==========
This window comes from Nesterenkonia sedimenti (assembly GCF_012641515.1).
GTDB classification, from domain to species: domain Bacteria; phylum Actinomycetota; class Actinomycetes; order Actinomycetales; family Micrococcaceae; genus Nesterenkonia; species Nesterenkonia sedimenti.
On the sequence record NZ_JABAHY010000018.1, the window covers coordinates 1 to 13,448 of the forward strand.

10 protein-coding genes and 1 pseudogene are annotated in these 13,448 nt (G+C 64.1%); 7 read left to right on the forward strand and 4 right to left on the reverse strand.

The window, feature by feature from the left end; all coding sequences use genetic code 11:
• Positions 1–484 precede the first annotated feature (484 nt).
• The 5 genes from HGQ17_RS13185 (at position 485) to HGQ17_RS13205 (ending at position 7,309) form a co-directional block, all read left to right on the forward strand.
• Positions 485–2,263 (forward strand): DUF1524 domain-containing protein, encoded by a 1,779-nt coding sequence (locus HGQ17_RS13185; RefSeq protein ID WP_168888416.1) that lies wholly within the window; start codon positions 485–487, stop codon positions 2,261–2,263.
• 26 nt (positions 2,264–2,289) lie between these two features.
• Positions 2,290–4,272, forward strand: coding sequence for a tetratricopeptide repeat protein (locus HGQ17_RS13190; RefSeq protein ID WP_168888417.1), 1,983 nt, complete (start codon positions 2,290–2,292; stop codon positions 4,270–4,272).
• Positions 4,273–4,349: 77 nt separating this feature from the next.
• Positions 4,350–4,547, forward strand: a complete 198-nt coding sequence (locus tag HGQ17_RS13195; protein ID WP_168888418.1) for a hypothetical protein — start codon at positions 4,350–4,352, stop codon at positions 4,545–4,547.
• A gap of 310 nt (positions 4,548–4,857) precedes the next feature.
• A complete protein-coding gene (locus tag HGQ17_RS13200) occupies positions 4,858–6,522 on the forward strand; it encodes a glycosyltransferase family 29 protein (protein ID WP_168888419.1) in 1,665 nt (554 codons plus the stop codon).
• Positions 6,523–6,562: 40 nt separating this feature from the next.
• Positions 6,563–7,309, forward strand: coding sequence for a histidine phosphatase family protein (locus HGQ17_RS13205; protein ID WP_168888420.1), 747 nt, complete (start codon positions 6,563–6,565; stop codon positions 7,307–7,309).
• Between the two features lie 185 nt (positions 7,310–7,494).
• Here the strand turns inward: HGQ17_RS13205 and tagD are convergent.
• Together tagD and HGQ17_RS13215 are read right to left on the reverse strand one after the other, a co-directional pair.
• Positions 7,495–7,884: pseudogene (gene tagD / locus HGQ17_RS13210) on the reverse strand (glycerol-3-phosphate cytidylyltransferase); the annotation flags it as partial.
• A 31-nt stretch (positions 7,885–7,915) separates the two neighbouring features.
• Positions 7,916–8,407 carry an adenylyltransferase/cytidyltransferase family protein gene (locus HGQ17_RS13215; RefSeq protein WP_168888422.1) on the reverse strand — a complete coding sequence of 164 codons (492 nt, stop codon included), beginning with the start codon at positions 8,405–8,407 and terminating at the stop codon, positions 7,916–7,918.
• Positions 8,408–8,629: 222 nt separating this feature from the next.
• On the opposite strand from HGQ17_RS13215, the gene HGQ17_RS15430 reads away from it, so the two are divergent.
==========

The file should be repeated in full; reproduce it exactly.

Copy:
This window comes from Nesterenkonia sedimenti (assembly GCF_012641515.1).
GTDB classification, from domain to species: domain Bacteria; phylum Actinomycetota; class Actinomycetes; order Actinomycetales; family Micrococcaceae; genus Nesterenkonia; species Nesterenkonia sedimenti.
On the sequence record NZ_JABAHY010000018.1, the window covers coordinates 1 to 13,448 of the forward strand.

10 protein-coding genes and 1 pseudogene are annotated in these 13,448 nt (G+C 64.1%); 7 read left to right on the forward strand and 4 right to left on the reverse strand.

The window, feature by feature from the left end; all coding sequences use genetic code 11:
• Positions 1–484 precede the first annotated feature (484 nt).
• The 5 genes from HGQ17_RS13185 (at position 485) to HGQ17_RS13205 (ending at position 7,309) form a co-directional block, all read left to right on the forward strand.
• Positions 485–2,263 (forward strand): DUF1524 domain-containing protein, encoded by a 1,779-nt coding sequence (locus HGQ17_RS13185; RefSeq protein ID WP_168888416.1) that lies wholly within the window; start codon positions 485–487, stop codon positions 2,261–2,263.
• 26 nt (positions 2,264–2,289) lie between these two features.
• Positions 2,290–4,272, forward strand: coding sequence for a tetratricopeptide repeat protein (locus HGQ17_RS13190; RefSeq protein ID WP_168888417.1), 1,983 nt, complete (start codon positions 2,290–2,292; stop codon positions 4,270–4,272).
• Positions 4,273–4,349: 77 nt separating this feature from the next.
• Positions 4,350–4,547, forward strand: a complete 198-nt coding sequence (locus tag HGQ17_RS13195; protein ID WP_168888418.1) for a hypothetical protein — start codon at positions 4,350–4,352, stop codon at positions 4,545–4,547.
• A gap of 310 nt (positions 4,548–4,857) precedes the next feature.
• A complete protein-coding gene (locus tag HGQ17_RS13200) occupies positions 4,858–6,522 on the forward strand; it encodes a glycosyltransferase family 29 protein (protein ID WP_168888419.1) in 1,665 nt (554 codons plus the stop codon).
• Positions 6,523–6,562: 40 nt separating this feature from the next.
• Positions 6,563–7,309, forward strand: coding sequence for a histidine phosphatase family protein (locus HGQ17_RS13205; protein ID WP_168888420.1), 747 nt, complete (start codon positions 6,563–6,565; stop codon positions 7,307–7,309).
• Between the two features lie 185 nt (positions 7,310–7,494).
• Here the strand turns inward: HGQ17_RS13205 and tagD are convergent.
• Together tagD and HGQ17_RS13215 are read right to left on the reverse strand one after the other, a co-directional pair.
• Positions 7,495–7,884: pseudogene (gene tagD / locus HGQ17_RS13210) on the reverse strand (glycerol-3-phosphate cytidylyltransferase); the annotation flags it as partial.
• A 31-nt stretch (positions 7,885–7,915) separates the two neighbouring features.
• Positions 7,916–8,407 carry an adenylyltransferase/cytidyltransferase family protein gene (locus HGQ17_RS13215; RefSeq protein WP_168888422.1) on the reverse strand — a complete coding sequence of 164 codons (492 nt, stop codon included), beginning with the start codon at positions 8,405–8,407 and terminating at the stop codon, positions 7,916–7,918.
• Positions 8,408–8,629: 222 nt separating this feature from the next.
• On the opposite strand from HGQ17_RS13215, the gene HGQ17_RS15430 reads away from it, so the two are divergent.